The collected leaves of C. procera were subjected to the exclusion of screening for removal of damaged leaves and midribs from leaves. Then, they were dried in circulating air oven (45 ± 2ºC), crushed and macerated until exhaustion in 50% ethanol solution at ratio of 1:10 (w/v) which was replaced every 72 h (Chechinel-Filho and Yunes, 1998). The final extract was concentrated in late rotary evaporator under reduced pressure at temperature of 60ºC and subsequently lyophilized and kept at 4ºC until use.

Chromatographic analysis

The methods described by Wagner and Bladt (1996) and Harborne (1998) were used to screen the leaves extract for the reducing sugars, alkaloids, coumarins, cinnamic derivatives, flavonoids, cardenolide glycosides, tannins, triterpenes, the total phenols, flavonoids and saponins. The phytochemical profile was drawn up using thin layer chromatography (TLC) on aluminum plates 20x20 cm (Fluka® using the appropriate mobile phase, reagents and standards (Sigma-Aldrich®. The determinations of phenols and flavonoids were performed according to Peixoto Sobrinho et al. (2010).

Animals

Male Wistar rats (220-260 g) obtained from the Federal University of Pernambuco, Department of Physiology and Pharmacology, and Swiss mice (35-40 g) obtained from the Aggeu Magalhães Research Center, Pernambuco, Brazil, were used. They were kept under standard environmental conditions (12 h dark/light cycle) and temperature (22 ± 2ºC). Water and industrialized dry food (Labina®, Purina, Brazil) were available ad libitum. All the experimental protocols were submitted to and approved by the Animal Experimentation Ethics Committee of the Federal University of Pernambuco, under license 051 739 in accordance with the National Institute of Health Guide for the Care and Use of Laboratory Animals.

Acute toxicity

"Up and down" acute toxicity studies were performed on male Swiss mice as described by OECD 420 (2001), with slight modifications. The animals were randomly divided into four groups (n = 5/group) and deprived of feed for 12 h with access to water ad libitum. The treated groups received hydroalcoholic extract of the leaves of C. procera in a single oral dose of 5 g/kg and the control groups received water (0.1 ml/g). The observations were performed at 30, 60, 120, 180 and 240 min after the oral treatments and daily for fourteen days. Behavioral changes (piloerection, tremors, sedation, loss of corneal reflex, motor activity), weight, food and water consumption, clinical signs of toxicity and mortality were recorded daily (Malone, 1977).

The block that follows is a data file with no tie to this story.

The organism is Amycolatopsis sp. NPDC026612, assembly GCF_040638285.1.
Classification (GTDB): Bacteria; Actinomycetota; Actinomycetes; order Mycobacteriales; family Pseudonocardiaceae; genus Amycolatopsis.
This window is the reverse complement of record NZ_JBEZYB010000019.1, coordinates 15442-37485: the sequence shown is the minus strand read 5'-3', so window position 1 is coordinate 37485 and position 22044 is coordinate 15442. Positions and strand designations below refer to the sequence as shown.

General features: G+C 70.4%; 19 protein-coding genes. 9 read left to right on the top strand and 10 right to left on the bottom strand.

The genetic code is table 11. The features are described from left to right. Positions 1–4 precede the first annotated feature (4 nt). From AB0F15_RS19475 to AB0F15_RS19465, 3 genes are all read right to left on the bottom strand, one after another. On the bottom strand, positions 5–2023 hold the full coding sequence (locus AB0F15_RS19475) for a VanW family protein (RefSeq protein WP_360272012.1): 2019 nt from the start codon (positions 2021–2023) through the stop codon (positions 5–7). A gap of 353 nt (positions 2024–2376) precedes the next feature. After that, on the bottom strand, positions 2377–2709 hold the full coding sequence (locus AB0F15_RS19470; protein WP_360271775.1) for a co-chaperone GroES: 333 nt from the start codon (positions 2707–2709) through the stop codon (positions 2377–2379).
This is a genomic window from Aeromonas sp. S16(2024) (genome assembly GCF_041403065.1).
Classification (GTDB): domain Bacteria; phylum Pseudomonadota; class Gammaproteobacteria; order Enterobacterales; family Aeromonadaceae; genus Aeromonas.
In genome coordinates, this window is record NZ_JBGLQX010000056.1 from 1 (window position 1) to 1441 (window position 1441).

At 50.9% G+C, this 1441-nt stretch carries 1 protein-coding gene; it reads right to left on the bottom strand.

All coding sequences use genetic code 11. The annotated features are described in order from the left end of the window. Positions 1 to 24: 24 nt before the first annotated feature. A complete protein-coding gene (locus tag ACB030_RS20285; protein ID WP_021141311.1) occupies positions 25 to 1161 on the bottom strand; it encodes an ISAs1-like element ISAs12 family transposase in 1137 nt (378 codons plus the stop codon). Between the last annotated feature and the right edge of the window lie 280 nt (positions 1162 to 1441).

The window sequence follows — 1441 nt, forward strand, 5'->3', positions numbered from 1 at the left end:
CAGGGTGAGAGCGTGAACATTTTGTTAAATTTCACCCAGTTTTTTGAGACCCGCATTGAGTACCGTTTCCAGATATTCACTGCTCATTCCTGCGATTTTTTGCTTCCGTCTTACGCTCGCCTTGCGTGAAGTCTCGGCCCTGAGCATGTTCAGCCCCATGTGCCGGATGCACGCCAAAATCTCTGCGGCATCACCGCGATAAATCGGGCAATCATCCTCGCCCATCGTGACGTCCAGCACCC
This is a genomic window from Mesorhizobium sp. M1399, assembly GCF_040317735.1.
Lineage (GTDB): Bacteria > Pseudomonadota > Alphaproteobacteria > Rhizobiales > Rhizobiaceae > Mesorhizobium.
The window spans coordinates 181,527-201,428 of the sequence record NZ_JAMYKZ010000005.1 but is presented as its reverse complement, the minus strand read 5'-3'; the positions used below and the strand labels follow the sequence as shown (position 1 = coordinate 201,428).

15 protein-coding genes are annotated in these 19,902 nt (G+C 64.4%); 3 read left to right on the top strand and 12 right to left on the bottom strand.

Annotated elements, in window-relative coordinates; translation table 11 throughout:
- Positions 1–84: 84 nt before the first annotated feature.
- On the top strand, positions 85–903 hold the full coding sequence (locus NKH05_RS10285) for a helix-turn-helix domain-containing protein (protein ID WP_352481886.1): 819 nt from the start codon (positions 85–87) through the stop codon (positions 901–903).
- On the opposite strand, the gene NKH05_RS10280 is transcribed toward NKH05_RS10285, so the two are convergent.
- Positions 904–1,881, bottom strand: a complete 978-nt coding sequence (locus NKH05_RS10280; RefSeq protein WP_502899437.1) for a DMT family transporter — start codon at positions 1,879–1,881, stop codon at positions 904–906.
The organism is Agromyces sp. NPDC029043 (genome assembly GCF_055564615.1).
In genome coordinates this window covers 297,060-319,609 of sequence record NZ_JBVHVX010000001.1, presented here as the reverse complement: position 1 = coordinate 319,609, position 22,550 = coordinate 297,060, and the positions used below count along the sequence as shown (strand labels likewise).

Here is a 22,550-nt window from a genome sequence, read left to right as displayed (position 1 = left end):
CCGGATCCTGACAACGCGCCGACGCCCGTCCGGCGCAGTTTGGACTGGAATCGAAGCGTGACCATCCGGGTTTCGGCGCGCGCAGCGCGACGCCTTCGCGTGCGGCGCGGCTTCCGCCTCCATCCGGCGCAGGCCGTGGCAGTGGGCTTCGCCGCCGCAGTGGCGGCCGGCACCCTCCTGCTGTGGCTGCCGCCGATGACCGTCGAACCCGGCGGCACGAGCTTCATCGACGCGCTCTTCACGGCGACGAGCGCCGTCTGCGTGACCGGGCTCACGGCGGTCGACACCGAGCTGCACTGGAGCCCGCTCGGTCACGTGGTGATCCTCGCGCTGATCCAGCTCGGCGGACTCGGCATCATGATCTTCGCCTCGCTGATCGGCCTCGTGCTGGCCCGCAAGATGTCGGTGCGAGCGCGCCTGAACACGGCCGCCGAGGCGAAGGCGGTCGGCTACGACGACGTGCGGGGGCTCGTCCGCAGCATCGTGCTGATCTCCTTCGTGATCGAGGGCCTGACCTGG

Induction of experimental diabetes

Diabetes was induced using streptozotocin (STZ) from Sigma-Aldrich®, St. Louis, MO, USA. The animals were fasted overnight and diabetes was induced by way of a single intra peritoneal injection of a freshly prepared solution of STZ (50 mg/kg b.w.) in a 0.1 M citrate buffer (pH 4.5). On the third day of STZ-injection, the animals with fasting glycemia higher than 200 mg/dl and with signs of polyuria and polydipsia were considered to be diabetic and included in the study (Vasconcelos et al., 2011).

Diabetic animals

Treatment

In the experiment, the animals were randomly divided into six groups (n = 6/group): Group 1 (NDC: non-diabetic control) and group 2 (DC: diabetic control) consisted of rats treated with vehicle (water); group 3 (MTD: diabetic rats treated with metformin 500 mg/kg/day b.w.), groups 4 and 5 (diabetic rats treated with hydroalcoholic extract of the leaves of C. procera 300 and 600 mg/kg/day b.w., respectively) and group 6 (ITDdiabetic rats treated with insulin 6 U, s.c.).

Treatment was administered orally on a daily basis in a single dose for 28 consecutive days. Fasting glucose and body weight were recorded weekly, while food and water intake were monitored daily.

Oral glucose tolerance test (OGTT) in STZ-diabetic rats

On the 25th day of treatment, the animals from groups 1-5 were fasted for 12 h. Fasting glycemia was measured and defined as zero time. After this procedure, animals received their treatment orally and after 30 min, all groups received an oral load of D-glucose (2 g/kg b.w). Blood glucose levels were measured 5 min before and 30, 60, 120 and 150 min after glucose administration (Lima et al., 2012). Blood samples were obtained from the tail vein and glucose concentration determined using a blood glucose device monitor (Accu-Chek® active, Roche diagnostics Gmbh-Germain).

Biochemical parameters

At the end of treatment, blood samples were collected and centrifuged at 1500 × g for 10 min to obtain the serum, which was stored at -20ºC (Silva et al., 2009) until the following parameters had been determined: glucose, blood urea nitrogen (BUN), creatinine, uric acid, aspartate aminotransferase (AST), alanine aminotransferase (ALT), triacylglycerides and the total cholesterol (TC) Dosages were made using Architect (Abbott® automation with Boehringer Ingelheim® biochemical kits.

Liver and tissue mass analysis

Once blood had been collected, the animals were euthanized with an excess of Nembutal® (140 mg/kg, i.p.). Liver, epididymal adipose tissue, soleus and extensor digitorium longus muscles were carefully removed and individually weighed and the date was expressed in absolute and relative terms (g and g/100g b.w., respectively) in accordance to Vasconcelos et al. (2011).